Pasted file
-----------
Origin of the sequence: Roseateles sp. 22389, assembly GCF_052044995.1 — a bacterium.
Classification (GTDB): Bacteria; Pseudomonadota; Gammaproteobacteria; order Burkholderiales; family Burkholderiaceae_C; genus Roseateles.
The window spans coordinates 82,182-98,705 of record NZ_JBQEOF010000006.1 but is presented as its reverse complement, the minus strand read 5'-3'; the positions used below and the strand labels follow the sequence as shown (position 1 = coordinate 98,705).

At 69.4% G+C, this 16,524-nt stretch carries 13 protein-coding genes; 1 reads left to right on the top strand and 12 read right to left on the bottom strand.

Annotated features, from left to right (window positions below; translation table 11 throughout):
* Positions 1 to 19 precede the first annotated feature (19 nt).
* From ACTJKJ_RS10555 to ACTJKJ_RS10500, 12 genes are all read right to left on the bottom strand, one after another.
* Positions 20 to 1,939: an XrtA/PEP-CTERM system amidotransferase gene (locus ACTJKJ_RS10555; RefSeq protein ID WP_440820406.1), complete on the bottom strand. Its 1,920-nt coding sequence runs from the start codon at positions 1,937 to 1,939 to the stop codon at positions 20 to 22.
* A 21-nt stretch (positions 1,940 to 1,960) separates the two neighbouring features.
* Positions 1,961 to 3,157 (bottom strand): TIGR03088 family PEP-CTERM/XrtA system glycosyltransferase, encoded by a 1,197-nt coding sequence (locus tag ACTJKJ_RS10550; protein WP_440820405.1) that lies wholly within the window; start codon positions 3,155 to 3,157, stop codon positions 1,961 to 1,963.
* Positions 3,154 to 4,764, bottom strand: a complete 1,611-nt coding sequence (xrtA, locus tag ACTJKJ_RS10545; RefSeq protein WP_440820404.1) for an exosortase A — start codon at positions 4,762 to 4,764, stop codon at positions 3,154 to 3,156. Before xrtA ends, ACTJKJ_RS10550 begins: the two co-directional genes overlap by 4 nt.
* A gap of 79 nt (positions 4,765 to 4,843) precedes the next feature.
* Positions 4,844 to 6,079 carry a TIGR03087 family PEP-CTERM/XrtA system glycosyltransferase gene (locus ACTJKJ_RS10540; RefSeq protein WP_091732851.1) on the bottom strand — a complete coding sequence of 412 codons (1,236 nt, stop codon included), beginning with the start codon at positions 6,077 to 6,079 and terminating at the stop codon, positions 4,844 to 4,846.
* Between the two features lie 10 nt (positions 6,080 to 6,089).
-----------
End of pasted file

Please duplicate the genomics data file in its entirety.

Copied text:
Origin of the sequence: Roseateles sp. 22389, assembly GCF_052044995.1 — a bacterium.
Classification (GTDB): Bacteria; Pseudomonadota; Gammaproteobacteria; order Burkholderiales; family Burkholderiaceae_C; genus Roseateles.
The window spans coordinates 82,182-98,705 of record NZ_JBQEOF010000006.1 but is presented as its reverse complement, the minus strand read 5'-3'; the positions used below and the strand labels follow the sequence as shown (position 1 = coordinate 98,705).

At 69.4% G+C, this 16,524-nt stretch carries 13 protein-coding genes; 1 reads left to right on the top strand and 12 read right to left on the bottom strand.

Annotated features, from left to right (window positions below; translation table 11 throughout):
* Positions 1 to 19 precede the first annotated feature (19 nt).
* From ACTJKJ_RS10555 to ACTJKJ_RS10500, 12 genes are all read right to left on the bottom strand, one after another.
* Positions 20 to 1,939: an XrtA/PEP-CTERM system amidotransferase gene (locus ACTJKJ_RS10555; RefSeq protein ID WP_440820406.1), complete on the bottom strand. Its 1,920-nt coding sequence runs from the start codon at positions 1,937 to 1,939 to the stop codon at positions 20 to 22.
* A 21-nt stretch (positions 1,940 to 1,960) separates the two neighbouring features.
* Positions 1,961 to 3,157 (bottom strand): TIGR03088 family PEP-CTERM/XrtA system glycosyltransferase, encoded by a 1,197-nt coding sequence (locus tag ACTJKJ_RS10550; protein WP_440820405.1) that lies wholly within the window; start codon positions 3,155 to 3,157, stop codon positions 1,961 to 1,963.
* Positions 3,154 to 4,764, bottom strand: a complete 1,611-nt coding sequence (xrtA, locus tag ACTJKJ_RS10545; RefSeq protein WP_440820404.1) for an exosortase A — start codon at positions 4,762 to 4,764, stop codon at positions 3,154 to 3,156. Before xrtA ends, ACTJKJ_RS10550 begins: the two co-directional genes overlap by 4 nt.
* A gap of 79 nt (positions 4,765 to 4,843) precedes the next feature.
* Positions 4,844 to 6,079 carry a TIGR03087 family PEP-CTERM/XrtA system glycosyltransferase gene (locus ACTJKJ_RS10540; RefSeq protein WP_091732851.1) on the bottom strand — a complete coding sequence of 412 codons (1,236 nt, stop codon included), beginning with the start codon at positions 6,077 to 6,079 and terminating at the stop codon, positions 4,844 to 4,846.
* Between the two features lie 10 nt (positions 6,080 to 6,089).